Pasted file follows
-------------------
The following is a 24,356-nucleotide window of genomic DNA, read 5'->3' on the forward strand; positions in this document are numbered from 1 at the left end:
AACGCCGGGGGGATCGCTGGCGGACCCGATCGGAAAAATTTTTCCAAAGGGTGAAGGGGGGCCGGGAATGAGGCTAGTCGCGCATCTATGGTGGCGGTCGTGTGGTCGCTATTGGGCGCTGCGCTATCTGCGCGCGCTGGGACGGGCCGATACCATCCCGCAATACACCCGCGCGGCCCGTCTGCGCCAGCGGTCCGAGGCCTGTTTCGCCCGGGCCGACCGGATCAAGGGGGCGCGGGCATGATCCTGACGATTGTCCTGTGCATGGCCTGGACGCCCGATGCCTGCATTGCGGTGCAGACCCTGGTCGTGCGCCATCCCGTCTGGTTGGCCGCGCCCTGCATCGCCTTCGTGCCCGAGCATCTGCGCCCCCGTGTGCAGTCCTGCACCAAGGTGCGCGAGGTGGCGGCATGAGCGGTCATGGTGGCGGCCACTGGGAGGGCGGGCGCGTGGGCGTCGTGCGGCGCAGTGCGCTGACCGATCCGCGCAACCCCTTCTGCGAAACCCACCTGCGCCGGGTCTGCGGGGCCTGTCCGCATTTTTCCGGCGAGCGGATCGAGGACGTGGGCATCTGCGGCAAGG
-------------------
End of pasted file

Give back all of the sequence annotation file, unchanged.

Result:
The following is a 24,356-nucleotide window of genomic DNA, read 5'->3' on the forward strand; positions in this document are numbered from 1 at the left end:
AACGCCGGGGGGATCGCTGGCGGACCCGATCGGAAAAATTTTTCCAAAGGGTGAAGGGGGGCCGGGAATGAGGCTAGTCGCGCATCTATGGTGGCGGTCGTGTGGTCGCTATTGGGCGCTGCGCTATCTGCGCGCGCTGGGACGGGCCGATACCATCCCGCAATACACCCGCGCGGCCCGTCTGCGCCAGCGGTCCGAGGCCTGTTTCGCCCGGGCCGACCGGATCAAGGGGGCGCGGGCATGATCCTGACGATTGTCCTGTGCATGGCCTGGACGCCCGATGCCTGCATTGCGGTGCAGACCCTGGTCGTGCGCCATCCCGTCTGGTTGGCCGCGCCCTGCATCGCCTTCGTGCCCGAGCATCTGCGCCCCCGTGTGCAGTCCTGCACCAAGGTGCGCGAGGTGGCGGCATGAGCGGTCATGGTGGCGGCCACTGGGAGGGCGGGCGCGTGGGCGTCGTGCGGCGCAGTGCGCTGACCGATCCGCGCAACCCCTTCTGCGAAACCCACCTGCGCCGGGTCTGCGGGGCCTGTCCGCATTTTTCCGGCGAGCGGATCGAGGACGTGGGCATCTGCGGCAAGG